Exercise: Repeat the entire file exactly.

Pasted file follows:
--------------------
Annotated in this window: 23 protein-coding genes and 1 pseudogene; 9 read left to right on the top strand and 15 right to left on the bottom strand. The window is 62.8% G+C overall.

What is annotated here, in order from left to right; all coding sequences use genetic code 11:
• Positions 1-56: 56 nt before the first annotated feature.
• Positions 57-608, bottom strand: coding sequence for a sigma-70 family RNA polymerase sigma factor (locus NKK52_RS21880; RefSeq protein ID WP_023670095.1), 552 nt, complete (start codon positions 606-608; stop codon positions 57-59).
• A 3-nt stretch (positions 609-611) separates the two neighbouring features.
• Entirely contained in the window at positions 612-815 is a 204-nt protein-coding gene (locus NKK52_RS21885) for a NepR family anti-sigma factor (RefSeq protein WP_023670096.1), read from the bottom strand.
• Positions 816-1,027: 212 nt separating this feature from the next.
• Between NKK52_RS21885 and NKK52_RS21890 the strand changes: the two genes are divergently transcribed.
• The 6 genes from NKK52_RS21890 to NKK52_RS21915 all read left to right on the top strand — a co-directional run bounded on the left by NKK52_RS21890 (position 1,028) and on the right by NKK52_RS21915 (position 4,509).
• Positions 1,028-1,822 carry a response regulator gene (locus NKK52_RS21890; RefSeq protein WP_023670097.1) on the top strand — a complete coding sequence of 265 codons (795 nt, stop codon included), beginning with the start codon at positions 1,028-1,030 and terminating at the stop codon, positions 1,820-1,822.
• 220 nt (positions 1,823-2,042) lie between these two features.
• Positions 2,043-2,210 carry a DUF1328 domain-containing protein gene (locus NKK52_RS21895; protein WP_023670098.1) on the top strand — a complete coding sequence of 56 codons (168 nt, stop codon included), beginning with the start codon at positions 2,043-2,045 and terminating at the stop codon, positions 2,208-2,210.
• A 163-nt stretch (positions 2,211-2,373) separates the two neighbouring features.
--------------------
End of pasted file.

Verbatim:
Annotated in this window: 23 protein-coding genes and 1 pseudogene; 9 read left to right on the top strand and 15 right to left on the bottom strand. The window is 62.8% G+C overall.

What is annotated here, in order from left to right; all coding sequences use genetic code 11:
• Positions 1-56: 56 nt before the first annotated feature.
• Positions 57-608, bottom strand: coding sequence for a sigma-70 family RNA polymerase sigma factor (locus NKK52_RS21880; RefSeq protein ID WP_023670095.1), 552 nt, complete (start codon positions 606-608; stop codon positions 57-59).
• A 3-nt stretch (positions 609-611) separates the two neighbouring features.
• Entirely contained in the window at positions 612-815 is a 204-nt protein-coding gene (locus NKK52_RS21885) for a NepR family anti-sigma factor (RefSeq protein WP_023670096.1), read from the bottom strand.
• Positions 816-1,027: 212 nt separating this feature from the next.
• Between NKK52_RS21885 and NKK52_RS21890 the strand changes: the two genes are divergently transcribed.
• The 6 genes from NKK52_RS21890 to NKK52_RS21915 all read left to right on the top strand — a co-directional run bounded on the left by NKK52_RS21890 (position 1,028) and on the right by NKK52_RS21915 (position 4,509).
• Positions 1,028-1,822 carry a response regulator gene (locus NKK52_RS21890; RefSeq protein WP_023670097.1) on the top strand — a complete coding sequence of 265 codons (795 nt, stop codon included), beginning with the start codon at positions 1,028-1,030 and terminating at the stop codon, positions 1,820-1,822.
• 220 nt (positions 1,823-2,042) lie between these two features.
• Positions 2,043-2,210 carry a DUF1328 domain-containing protein gene (locus NKK52_RS21895; protein WP_023670098.1) on the top strand — a complete coding sequence of 56 codons (168 nt, stop codon included), beginning with the start codon at positions 2,043-2,045 and terminating at the stop codon, positions 2,208-2,210.
• A 163-nt stretch (positions 2,211-2,373) separates the two neighbouring features.